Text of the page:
US negotiators in Brussels expect to reach agreement with the European Union within a week regarding cooperative use of the American Global Positioning System (GPS) and the EU's proposed Galileo sat-nav constellations.
Reuters reports that the American plan is for GPS and Galileo satellites to employ the same frequencies, making it simple for a single receiver to make use of both systems simultaneously.
The wire service quoted Raymond Clore of the US State Department as saying that "the market probably will drive dual-use receivers. We think probably that single GPS-specific, or Galileo-specific receivers...will phase out in time".
With 30 GPS spacecraft already in orbit, and potentially 30 more Galileo birds, a dual-system satnav would seldom have trouble getting a fix even in difficult circumstances.
"It just doesn't make sense to limit yourself to just one system," said Clore.
That's true for most civilian users, provided there's no price increase involved; and there needn't be. Even under original plans for Galileo, which envisaged a lot of people paying to use it, there was to be a basic free service, roughly equivalent to current civilian GPS.
Sixty sats instead of 30 would provide a useful enhancement for ordinary users in "urban canyons" or other tricky spots, though it's pretty diffcult to say that this would really be worth the billions of taxpayers' money which will probably meet the Galileo bills. There should also be an increase in accuracy, but this is coming anyway courtesy of the US taxpayer as GPS upgrades to Block III.
Reuters reported that the European Commission (EC), the hardcore permanent bureaucracy at Brussels, confirmed that an American offer had been tabled "but could not say" when or if it might be agreed.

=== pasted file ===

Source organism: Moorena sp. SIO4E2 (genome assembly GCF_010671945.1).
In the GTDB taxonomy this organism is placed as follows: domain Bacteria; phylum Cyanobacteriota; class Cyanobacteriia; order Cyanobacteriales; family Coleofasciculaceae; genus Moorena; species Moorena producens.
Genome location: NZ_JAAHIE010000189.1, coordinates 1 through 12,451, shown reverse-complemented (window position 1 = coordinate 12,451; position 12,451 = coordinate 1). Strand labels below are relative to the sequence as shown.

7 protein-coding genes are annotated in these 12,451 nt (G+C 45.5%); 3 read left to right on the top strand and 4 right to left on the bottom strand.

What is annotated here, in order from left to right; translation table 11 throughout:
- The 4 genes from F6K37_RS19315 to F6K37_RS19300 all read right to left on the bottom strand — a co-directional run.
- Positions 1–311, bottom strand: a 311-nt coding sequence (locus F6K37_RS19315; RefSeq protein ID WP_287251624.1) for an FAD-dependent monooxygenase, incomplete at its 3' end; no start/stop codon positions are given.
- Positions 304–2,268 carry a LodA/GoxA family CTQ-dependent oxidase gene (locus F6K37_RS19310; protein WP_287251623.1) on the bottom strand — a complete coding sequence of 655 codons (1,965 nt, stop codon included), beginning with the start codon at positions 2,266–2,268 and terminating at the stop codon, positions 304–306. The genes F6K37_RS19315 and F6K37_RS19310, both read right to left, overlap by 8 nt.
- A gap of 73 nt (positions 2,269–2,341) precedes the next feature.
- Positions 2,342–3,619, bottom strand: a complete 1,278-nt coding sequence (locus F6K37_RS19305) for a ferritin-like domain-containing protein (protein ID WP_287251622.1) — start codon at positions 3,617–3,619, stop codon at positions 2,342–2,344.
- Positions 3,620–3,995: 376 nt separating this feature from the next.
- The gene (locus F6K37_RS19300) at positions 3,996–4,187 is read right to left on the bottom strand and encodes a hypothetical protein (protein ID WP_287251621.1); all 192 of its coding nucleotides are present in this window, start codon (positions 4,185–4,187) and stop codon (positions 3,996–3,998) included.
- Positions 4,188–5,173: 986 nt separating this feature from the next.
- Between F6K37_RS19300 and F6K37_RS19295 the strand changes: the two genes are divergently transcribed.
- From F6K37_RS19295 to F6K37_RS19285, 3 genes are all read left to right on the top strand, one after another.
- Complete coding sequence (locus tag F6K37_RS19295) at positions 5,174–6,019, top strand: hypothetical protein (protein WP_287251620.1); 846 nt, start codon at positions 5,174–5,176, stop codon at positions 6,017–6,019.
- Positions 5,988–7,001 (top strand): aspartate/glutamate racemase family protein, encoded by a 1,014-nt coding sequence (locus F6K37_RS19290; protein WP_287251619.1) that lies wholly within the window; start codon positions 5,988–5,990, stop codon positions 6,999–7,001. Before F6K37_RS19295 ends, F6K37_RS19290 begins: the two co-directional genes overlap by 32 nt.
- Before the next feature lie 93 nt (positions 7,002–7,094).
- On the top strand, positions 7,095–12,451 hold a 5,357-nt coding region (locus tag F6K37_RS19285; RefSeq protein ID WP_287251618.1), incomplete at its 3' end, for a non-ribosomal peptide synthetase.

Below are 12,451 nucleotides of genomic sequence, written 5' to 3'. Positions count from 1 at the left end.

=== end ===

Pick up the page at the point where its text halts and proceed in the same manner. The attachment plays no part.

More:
Of the EC's concerns over Galileo - much though it is described as a purely civilian system - is that it be fully independent of US policy and technology. The EC contends that sat nav is becoming a vital piece of civilian infrastructure, and that Europeans should not rely on American goodwill to maintain it.
It's rather unlikely that America would ever choose to deny sat nav service to ordinary Europeans, and indeed it has said as much publicly. But America might well degrade, encrypt, or cut off service in a military context such as a warzone. Modern military action genuinely is becoming dependent on sat nav to a substantial degree - whatever one thinks of the civilian applications and their importance.
Many in the EC probably believe Europe should be able to carry out military action independent of America. While this kind of talk is always avoided in the context of Galileo, the EC's primary concern is that Galileo be able to operate no matter what America does; not that Galileo/GPS dual receivers be easy to build and use.
We'll have to wait and see if the US delegation's confidence is justified. ®